- Grand Canyon of the Yellowstone: Almost a mile wide and up to 1,200 feet deep, this colorful chasm is a testament to the power of nature to shape a landscape. A trip to the park isn’t complete without a shot in front of the 308-foot Lower Falls, the park’s largest waterfall from the Artist Point overlook.
- FAST FACT: Many people think that Artist Point is where Thomas Moran painted his 1872 painting of the Canyon that helped convince the US government to declare Yellowstone a national park, but it’s thought that he actually formed his vision at the now-named Moran Point on the canyon’s north rim.
- HOT SPOT: Norris Geyser Basin: The hottest place on earth, the ground below Norris Geyser Basin has been measured at 459°F. All that heat manifests itself in the world’s tallest active geyser, Steamboat. It was once a rarity to see this geyser go off, but since 2019 it has erupted more than 40 times. Along with Steamboat, Norris also features colorful hot springs that are contrasted by the area’s moonscape-like landscape.
- ROADSIDE ATTRACTION: Gibbon Falls: On the side of road in between Norris and Madison junction, this 84-foot waterfall is a great place to snap a quick picture of one of Yellowstone’s natural wonders. There’s a half-mile paved trail that makes for a perfect leg-stretcher that provides a picturesque view of the cascade.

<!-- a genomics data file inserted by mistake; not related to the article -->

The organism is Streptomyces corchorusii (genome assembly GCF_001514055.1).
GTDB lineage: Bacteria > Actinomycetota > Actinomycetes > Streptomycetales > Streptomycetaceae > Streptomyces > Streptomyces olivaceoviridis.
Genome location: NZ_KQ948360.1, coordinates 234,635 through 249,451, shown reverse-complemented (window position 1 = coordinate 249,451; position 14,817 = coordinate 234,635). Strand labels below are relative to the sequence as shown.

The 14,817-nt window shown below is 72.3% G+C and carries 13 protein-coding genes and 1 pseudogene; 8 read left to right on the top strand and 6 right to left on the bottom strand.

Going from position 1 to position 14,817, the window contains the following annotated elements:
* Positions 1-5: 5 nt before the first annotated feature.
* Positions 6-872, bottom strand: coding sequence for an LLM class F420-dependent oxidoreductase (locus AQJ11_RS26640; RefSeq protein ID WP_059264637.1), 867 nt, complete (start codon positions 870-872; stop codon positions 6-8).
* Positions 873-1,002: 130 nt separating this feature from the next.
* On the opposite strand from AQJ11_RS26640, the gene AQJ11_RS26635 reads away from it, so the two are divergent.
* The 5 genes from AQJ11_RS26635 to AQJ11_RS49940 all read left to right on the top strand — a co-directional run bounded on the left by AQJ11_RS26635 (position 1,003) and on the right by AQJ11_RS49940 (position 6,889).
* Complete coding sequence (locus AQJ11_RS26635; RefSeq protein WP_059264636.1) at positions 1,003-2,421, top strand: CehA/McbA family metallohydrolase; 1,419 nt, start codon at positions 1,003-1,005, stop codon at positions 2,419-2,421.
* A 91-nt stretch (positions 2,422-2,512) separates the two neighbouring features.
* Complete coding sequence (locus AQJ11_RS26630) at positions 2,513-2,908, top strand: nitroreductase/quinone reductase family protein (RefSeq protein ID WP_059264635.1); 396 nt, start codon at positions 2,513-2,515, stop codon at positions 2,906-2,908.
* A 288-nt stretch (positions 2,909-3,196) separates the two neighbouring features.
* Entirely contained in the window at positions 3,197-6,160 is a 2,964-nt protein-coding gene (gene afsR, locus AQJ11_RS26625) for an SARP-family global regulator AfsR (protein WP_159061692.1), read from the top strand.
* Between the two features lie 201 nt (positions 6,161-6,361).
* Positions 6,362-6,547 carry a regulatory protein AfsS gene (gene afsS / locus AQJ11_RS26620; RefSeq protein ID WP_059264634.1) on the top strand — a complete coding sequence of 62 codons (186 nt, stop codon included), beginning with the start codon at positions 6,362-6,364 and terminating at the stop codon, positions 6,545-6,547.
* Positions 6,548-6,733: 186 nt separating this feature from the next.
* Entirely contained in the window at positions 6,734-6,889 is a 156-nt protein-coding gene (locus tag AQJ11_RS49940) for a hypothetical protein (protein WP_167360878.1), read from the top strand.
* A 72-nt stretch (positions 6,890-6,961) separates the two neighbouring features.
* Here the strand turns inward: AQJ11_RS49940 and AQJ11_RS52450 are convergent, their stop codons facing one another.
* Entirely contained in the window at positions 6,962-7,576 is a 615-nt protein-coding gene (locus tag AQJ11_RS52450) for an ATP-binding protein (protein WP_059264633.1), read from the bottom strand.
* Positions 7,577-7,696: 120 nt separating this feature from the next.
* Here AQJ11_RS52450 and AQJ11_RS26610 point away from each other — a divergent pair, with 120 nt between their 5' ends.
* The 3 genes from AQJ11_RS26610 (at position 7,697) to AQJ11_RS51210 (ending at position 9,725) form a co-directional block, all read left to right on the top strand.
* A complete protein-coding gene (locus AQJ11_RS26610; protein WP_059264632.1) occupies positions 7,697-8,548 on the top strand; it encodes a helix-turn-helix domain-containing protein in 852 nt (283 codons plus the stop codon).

- Road less traveled: Visitors have been touring Yellowstone since the 1800s, so the well-worn wagon paths that led to all the iconic landmarks are now roads. This makes it easy to see the postcard-sights but it also can make it so some people never leave their cars or the paved walkways. Whether true or not, it’s said that 97% of visitors use 3% of the park (the roads and developed area). If you truly want to experience a taste of Yellowstone’s wild nature then you need to take a hike–even short trails in Yellowstone can make you feel like you are in an unspoiled wilderness.
- Wildlife watching: Whether you are in your car or in the backcountry, seeing one of Yellowstone’s legendary animals like a wolf, bear, bison or elk can be an awe-inspiring moment. Dusk and dawn are the best times for these sightings, but remember these are wild animals and as such the National Park Services advises visitors to keep a distance of 100 yards from bears and wolves, and stay at least 25 yards away from other animals, like bison, elk and deer.